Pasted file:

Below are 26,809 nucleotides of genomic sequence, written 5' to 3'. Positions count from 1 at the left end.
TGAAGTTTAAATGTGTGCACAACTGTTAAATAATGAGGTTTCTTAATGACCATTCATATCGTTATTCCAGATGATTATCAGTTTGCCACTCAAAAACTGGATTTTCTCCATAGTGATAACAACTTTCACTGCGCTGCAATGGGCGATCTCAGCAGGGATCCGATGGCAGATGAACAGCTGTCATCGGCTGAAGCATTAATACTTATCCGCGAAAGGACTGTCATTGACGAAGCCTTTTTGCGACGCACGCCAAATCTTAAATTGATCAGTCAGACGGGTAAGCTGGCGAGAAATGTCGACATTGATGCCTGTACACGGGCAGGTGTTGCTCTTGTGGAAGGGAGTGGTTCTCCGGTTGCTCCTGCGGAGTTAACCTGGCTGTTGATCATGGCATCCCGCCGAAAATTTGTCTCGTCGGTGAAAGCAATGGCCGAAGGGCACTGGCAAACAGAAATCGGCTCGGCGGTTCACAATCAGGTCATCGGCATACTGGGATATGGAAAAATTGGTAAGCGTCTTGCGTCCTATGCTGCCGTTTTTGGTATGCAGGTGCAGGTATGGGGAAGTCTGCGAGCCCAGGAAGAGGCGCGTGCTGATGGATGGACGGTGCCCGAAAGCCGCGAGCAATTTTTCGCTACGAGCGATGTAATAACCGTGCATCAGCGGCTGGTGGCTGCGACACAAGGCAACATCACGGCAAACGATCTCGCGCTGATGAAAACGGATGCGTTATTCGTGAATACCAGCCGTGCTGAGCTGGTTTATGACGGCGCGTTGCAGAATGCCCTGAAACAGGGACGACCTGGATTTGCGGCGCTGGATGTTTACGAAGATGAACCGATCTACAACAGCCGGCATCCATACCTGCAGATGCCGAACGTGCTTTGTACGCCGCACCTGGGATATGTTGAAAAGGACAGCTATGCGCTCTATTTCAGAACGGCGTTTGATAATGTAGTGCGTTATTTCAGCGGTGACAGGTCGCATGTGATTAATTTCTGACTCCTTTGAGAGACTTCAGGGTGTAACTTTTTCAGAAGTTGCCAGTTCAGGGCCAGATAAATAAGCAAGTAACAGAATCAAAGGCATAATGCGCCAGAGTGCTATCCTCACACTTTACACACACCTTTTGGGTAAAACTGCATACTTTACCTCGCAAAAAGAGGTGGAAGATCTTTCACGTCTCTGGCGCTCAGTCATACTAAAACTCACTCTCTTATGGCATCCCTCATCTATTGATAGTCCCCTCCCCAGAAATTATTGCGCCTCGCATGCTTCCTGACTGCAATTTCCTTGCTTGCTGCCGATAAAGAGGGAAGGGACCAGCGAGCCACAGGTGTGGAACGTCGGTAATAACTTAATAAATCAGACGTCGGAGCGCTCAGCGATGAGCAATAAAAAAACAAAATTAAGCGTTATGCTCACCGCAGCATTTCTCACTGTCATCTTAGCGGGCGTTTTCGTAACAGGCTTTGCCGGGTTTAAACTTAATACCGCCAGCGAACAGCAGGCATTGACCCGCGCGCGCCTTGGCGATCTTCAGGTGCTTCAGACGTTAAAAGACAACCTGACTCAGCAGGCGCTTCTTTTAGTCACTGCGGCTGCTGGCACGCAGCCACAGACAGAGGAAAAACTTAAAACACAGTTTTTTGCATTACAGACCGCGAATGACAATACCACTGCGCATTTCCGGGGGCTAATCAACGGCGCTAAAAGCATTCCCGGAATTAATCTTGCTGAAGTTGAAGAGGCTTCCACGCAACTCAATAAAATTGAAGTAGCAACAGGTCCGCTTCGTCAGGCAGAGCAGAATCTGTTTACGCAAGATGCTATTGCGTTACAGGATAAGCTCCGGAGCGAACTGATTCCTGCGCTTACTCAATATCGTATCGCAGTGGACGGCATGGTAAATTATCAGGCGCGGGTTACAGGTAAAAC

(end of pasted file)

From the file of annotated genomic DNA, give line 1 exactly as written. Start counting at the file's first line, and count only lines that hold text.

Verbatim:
Below are 26,809 nucleotides of genomic sequence, written 5' to 3'. Positions count from 1 at the left end.